What to do for class


I’ll be adding assignments that are due in the current week, as well as upcoming tasks, including readings and “Hey, please sign up for this/configure your system in this way/etc”

The list of guides and tutorials can be found at: /articles


Title Due Date Points

Our first project: given a user-specified location, traverse a public dataset with geographic information, and deliver the user to a webpage showing the closest records/incidents.

2016-03-17 [Thursday] 50

Using an algorithm to classify a first name as “male” or “female”, estimate the gender breakdown for a public data set in three different ways. Write a short reflection about it.

2016-03-17 [Thursday] 100

Create a gender-detector program that makes its judgments by wrangling those plaintext baby name records from the Social Security Administration.

2016-03-08 [Tuesday] 6.5
Todo: Prepare for Gender Detector exercise.
2016-03-03 [Thursday] NA
Exercise: Watson Visual Recog Preview

Follow the instructions here:

2016-03-01 [Tuesday] NA
Reading: Fill out your geocoder

In your projects folder, complete the steps needed to have a geocode routine, as described in:

Create a functioning geocoder

2016-02-25 [Thursday] NA
Exercise Set: Sorting those Baby Names

Read (again) and sort a file of comma-delimited baby name records from the Social Security Administration.

2016-02-17 [Wednesday] 4.5
Todo: Signup for a Mapzen developer account and get a key

While we can use the Google Maps Geocoding API to do geocoding, the Mapzen Search service gives pretty good results with a lot fewer restrictions.

Here’s the landing page.

The rate limit is very generous:

Search early & search often. With Mapzen Search, you get up to 30,000 geocoding requests per day (and 6 per second) to do with as you wish.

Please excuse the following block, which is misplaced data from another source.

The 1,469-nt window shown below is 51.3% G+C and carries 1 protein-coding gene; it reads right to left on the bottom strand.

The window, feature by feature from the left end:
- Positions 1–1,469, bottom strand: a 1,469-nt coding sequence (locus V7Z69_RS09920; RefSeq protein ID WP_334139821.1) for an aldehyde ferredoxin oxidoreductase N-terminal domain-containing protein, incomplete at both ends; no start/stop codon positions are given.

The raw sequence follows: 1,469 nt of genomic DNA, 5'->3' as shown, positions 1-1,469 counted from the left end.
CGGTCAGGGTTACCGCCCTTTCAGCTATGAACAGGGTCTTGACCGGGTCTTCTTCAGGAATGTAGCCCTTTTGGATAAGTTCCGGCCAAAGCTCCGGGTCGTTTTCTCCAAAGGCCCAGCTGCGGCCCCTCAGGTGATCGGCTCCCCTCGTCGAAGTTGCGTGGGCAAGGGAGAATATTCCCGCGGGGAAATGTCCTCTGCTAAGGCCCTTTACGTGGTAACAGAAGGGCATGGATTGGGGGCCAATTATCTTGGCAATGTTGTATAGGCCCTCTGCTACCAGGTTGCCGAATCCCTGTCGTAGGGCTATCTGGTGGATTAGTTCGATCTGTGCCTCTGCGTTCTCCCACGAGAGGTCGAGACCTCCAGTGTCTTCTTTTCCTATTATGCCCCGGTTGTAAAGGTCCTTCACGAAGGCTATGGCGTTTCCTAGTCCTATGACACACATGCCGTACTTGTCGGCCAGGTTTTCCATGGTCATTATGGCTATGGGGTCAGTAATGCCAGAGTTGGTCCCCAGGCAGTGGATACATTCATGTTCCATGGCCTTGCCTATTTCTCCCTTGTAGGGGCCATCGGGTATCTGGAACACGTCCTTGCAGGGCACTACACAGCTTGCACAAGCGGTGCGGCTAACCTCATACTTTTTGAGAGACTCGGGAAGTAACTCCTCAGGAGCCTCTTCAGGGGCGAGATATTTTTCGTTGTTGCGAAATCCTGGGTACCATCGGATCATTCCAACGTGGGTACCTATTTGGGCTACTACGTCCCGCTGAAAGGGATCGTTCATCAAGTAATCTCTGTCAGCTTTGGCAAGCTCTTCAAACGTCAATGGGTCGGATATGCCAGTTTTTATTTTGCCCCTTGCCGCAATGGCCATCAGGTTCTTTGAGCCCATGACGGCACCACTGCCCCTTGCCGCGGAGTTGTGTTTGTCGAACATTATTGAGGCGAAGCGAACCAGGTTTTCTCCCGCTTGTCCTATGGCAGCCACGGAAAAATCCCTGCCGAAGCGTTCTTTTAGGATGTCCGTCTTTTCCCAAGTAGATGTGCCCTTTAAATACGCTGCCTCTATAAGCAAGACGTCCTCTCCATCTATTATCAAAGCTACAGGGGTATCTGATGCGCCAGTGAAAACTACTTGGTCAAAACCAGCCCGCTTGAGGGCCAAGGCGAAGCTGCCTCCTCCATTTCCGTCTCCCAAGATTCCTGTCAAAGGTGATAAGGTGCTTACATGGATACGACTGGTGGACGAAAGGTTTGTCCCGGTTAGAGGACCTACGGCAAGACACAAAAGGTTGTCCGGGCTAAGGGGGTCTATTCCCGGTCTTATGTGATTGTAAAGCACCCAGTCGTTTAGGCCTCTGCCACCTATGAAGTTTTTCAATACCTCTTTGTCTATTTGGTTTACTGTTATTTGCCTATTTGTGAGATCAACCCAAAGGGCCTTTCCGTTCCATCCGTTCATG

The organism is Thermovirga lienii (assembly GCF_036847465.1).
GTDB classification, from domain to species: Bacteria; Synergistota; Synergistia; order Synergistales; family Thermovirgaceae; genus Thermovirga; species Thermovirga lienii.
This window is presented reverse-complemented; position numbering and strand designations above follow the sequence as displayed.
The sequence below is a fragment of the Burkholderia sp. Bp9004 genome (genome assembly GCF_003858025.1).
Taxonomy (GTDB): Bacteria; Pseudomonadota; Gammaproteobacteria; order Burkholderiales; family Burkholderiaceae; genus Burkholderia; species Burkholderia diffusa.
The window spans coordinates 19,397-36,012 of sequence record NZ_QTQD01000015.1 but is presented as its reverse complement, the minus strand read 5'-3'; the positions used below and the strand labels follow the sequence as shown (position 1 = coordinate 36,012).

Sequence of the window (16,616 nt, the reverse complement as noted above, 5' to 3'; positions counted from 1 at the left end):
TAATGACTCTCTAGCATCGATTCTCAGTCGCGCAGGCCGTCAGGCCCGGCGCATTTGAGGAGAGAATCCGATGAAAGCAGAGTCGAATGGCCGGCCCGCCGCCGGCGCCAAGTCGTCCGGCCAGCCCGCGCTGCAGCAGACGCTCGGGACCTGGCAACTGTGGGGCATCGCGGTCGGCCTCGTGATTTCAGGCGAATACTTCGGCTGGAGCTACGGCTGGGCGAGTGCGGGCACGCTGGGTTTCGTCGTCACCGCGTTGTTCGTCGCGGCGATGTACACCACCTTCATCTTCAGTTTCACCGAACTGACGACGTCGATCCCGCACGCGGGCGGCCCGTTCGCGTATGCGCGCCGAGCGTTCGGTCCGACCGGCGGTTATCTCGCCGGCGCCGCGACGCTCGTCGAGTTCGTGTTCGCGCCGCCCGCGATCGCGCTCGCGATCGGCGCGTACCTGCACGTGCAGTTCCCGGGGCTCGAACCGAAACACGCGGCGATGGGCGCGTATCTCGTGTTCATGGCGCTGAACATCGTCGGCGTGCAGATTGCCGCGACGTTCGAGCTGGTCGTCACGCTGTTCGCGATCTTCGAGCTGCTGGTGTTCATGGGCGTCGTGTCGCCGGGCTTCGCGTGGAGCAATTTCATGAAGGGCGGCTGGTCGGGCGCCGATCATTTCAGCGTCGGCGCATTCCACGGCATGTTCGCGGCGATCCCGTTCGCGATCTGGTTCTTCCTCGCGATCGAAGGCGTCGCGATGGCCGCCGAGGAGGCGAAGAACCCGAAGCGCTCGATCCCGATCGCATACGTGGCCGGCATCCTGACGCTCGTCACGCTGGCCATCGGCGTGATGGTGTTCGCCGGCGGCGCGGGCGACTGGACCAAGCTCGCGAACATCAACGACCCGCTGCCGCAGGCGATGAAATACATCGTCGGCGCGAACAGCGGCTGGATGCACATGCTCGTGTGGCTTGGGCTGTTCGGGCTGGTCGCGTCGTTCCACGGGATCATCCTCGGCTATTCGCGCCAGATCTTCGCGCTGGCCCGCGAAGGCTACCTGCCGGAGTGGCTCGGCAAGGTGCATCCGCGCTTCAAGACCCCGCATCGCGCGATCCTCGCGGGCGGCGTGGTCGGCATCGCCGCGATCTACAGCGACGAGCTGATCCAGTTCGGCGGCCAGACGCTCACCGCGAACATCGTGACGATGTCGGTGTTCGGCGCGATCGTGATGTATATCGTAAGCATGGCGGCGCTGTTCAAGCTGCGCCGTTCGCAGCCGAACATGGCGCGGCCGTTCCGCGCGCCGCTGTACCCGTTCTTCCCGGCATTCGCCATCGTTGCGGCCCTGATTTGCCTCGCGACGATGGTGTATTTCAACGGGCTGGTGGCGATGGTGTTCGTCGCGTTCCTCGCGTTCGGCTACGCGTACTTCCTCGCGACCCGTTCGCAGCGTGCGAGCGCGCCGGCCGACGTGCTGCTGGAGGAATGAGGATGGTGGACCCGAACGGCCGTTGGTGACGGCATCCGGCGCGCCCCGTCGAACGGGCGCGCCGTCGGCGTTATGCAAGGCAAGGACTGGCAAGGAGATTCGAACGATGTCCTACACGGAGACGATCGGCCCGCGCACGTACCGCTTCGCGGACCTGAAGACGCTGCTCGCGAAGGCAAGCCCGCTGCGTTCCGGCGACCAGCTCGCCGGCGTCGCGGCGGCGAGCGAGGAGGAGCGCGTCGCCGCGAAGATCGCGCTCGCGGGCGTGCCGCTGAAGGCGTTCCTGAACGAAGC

And this is where you sign in:

After completing the process, you should find yourself at this page:

With a search key that looks something like:

2016-02-12 [Friday] NA
Todo: Read about Earthquake bots and other bots
2016-02-11 [Thursday] NA
Todo: Read about URL query strings
2016-02-10 [Wednesday] NA
Reading: Read about functions
2016-02-05 [Friday] NA
Todo: Write a README for data in Show-Me-Where-It's-At Project

In your compciv-2016 folder, create the file:


See the assignment as described on the the project description page

Visit the some-student repo to see an example of the file and the project folder.

2016-02-04 [Thursday] 10

Read and analyze a file of comma-delimited baby name records from the Social Security Administration.

2016-02-03 [Wednesday] 5.5

Before programmatically using an API, we need to study its response.

2016-02-02 [Tuesday] 3.5
Todo: Signup for a NYT Developers Account, create an Application

Using the New York Times data APIs simply requires creating an account on the New York Times site (if you’re already a subscriber, you should be good to go):

After signing in at, register a “New Application”:

And just select all the available APIs.

This is the typical workflow for working with any API. It’s so that the service can track (and limit) your usage.

2016-02-02 [Tuesday] NA
Reading: Read about Python strings, lists, and dictionaries

Read about these Python objects before attempting the homework assignments:

2016-01-27 [Wednesday] NA

Practicing the ins-and-outs of managing files and reading through them, featuring the works of Shakespeare.

2016-01-26 [Tuesday] 6.0
Exercise Set: Fizzbuzz Numberwang

Just a test of your understanding of loops and conditional statements.

2016-01-21 [Thursday] 1.5

This set of exercises is meant to as a hands-on overview to the concept of libraries and objects – and their methods and attributes – while throwing in the basic concept behind scraping webpages for data.

2016-01-19 [Tuesday] 4.5

Simple text printing.

2016-01-14 [Thursday] 4.0


The due dates are tentative and may just be placeholders.